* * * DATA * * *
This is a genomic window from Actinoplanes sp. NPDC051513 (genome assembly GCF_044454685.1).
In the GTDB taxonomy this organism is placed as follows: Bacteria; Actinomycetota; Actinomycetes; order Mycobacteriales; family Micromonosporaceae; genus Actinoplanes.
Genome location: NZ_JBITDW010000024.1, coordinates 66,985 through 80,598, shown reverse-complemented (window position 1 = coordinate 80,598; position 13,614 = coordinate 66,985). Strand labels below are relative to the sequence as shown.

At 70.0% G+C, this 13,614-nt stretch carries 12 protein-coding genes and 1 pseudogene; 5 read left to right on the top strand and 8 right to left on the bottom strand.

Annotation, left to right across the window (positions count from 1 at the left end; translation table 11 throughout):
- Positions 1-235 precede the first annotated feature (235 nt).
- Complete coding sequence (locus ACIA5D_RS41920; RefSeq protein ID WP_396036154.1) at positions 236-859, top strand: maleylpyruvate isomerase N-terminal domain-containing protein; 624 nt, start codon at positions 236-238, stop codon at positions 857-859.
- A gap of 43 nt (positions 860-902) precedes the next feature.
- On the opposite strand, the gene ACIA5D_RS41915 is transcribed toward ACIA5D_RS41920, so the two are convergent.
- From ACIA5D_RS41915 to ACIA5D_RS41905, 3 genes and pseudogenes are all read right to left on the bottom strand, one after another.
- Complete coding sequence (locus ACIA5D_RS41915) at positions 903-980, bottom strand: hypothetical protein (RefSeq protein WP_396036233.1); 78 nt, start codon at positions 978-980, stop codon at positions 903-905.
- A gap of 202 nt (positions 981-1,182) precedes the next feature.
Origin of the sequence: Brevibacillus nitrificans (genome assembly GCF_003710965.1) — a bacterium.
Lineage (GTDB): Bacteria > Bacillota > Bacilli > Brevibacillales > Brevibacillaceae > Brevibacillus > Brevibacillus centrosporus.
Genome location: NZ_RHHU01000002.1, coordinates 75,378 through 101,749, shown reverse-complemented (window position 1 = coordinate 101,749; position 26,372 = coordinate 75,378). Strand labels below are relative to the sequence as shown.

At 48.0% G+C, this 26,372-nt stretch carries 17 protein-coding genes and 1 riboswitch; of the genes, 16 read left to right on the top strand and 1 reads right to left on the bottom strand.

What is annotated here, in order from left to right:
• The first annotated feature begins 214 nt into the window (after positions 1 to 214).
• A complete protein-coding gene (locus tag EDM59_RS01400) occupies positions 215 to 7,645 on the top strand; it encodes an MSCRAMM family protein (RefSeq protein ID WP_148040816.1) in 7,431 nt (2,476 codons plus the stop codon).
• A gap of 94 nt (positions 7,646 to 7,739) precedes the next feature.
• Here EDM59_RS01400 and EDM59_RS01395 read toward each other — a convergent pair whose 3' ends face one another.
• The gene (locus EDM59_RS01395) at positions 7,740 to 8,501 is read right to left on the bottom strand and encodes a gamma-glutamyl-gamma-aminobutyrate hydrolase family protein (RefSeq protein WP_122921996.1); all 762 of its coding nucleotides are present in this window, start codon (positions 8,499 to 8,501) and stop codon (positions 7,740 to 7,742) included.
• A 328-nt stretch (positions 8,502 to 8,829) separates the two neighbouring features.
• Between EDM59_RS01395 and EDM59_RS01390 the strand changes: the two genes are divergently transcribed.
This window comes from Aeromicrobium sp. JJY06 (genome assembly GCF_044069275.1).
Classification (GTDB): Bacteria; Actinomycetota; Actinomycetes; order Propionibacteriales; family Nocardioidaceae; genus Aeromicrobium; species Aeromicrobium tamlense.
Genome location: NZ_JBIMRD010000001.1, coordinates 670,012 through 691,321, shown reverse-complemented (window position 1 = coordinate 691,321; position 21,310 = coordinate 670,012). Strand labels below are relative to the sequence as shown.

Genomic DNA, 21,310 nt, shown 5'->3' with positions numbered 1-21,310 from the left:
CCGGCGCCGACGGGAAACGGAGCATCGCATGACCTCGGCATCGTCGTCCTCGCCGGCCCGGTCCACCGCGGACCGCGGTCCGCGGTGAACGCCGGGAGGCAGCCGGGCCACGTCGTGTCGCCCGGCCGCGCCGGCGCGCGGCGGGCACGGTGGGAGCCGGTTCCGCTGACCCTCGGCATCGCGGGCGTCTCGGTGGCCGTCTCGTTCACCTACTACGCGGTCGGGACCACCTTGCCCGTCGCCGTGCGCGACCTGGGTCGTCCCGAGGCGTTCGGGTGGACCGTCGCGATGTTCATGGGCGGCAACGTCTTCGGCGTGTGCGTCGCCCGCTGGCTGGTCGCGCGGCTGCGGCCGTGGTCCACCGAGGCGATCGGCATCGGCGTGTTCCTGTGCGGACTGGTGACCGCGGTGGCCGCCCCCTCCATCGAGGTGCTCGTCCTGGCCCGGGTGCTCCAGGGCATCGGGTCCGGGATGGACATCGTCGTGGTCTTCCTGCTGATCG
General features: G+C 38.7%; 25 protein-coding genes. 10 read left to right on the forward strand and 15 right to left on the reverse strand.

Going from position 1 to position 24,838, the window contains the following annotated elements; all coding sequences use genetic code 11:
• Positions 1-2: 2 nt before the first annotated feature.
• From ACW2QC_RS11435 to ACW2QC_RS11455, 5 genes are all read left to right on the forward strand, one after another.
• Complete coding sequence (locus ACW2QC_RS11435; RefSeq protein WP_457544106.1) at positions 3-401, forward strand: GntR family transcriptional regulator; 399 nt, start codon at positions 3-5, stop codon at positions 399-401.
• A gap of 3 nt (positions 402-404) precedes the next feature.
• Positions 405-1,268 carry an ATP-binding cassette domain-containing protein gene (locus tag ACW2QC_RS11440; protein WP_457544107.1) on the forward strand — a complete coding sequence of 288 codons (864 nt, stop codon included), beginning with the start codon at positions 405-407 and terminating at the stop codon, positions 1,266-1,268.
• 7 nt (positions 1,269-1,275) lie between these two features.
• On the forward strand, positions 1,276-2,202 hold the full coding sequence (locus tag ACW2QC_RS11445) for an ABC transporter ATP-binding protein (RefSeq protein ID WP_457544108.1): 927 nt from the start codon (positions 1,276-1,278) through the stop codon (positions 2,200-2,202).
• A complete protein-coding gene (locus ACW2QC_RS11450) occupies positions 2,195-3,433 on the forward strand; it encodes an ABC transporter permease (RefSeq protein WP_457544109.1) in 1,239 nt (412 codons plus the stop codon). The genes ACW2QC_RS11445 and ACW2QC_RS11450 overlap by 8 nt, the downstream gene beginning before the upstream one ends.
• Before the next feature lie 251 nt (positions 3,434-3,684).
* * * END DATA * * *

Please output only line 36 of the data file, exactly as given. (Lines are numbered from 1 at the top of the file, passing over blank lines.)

• Positions 405-1,268 carry an ATP-binding cassette domain-containing protein gene (locus tag ACW2QC_RS11440; protein WP_457544107.1) on the forward strand — a complete coding sequence of 288 codons (864 nt, stop codon included), beginning with the start codon at positions 405-407 and terminating at the stop codon, positions 1,266-1,268.